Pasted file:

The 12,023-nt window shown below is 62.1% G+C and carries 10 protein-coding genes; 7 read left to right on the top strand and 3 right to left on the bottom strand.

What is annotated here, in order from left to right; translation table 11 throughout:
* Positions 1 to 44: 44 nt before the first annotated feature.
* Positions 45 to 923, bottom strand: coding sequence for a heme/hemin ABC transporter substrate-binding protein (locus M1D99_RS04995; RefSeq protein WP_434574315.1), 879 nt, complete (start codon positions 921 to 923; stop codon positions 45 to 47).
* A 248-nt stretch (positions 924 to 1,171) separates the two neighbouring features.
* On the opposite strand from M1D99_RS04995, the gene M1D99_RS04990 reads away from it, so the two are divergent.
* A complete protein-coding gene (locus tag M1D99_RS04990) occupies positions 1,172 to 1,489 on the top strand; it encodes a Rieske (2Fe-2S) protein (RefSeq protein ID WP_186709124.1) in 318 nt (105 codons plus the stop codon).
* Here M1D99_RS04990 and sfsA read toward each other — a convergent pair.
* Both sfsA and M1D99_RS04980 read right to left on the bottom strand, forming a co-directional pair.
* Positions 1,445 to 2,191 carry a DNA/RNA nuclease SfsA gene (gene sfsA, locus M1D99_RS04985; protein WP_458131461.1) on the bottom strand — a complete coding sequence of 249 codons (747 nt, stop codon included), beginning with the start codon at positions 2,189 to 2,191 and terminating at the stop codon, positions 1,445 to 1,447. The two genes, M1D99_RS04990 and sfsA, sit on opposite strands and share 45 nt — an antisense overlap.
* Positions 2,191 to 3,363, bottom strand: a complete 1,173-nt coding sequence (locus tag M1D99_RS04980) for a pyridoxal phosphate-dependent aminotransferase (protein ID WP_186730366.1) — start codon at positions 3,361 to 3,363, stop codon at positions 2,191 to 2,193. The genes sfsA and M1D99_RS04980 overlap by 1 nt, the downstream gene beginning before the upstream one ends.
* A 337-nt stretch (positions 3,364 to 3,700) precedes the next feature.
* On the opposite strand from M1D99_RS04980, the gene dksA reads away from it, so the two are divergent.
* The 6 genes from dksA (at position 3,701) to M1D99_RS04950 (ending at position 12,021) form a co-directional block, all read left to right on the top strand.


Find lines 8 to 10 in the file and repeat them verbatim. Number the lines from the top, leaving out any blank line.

* Here M1D99_RS04990 and sfsA read toward each other — a convergent pair.
* Both sfsA and M1D99_RS04980 read right to left on the bottom strand, forming a co-directional pair.
* Positions 1,445 to 2,191 carry a DNA/RNA nuclease SfsA gene (gene sfsA, locus M1D99_RS04985; protein WP_458131461.1) on the bottom strand — a complete coding sequence of 249 codons (747 nt, stop codon included), beginning with the start codon at positions 2,189 to 2,191 and terminating at the stop codon, positions 1,445 to 1,447. The two genes, M1D99_RS04990 and sfsA, sit on opposite strands and share 45 nt — an antisense overlap.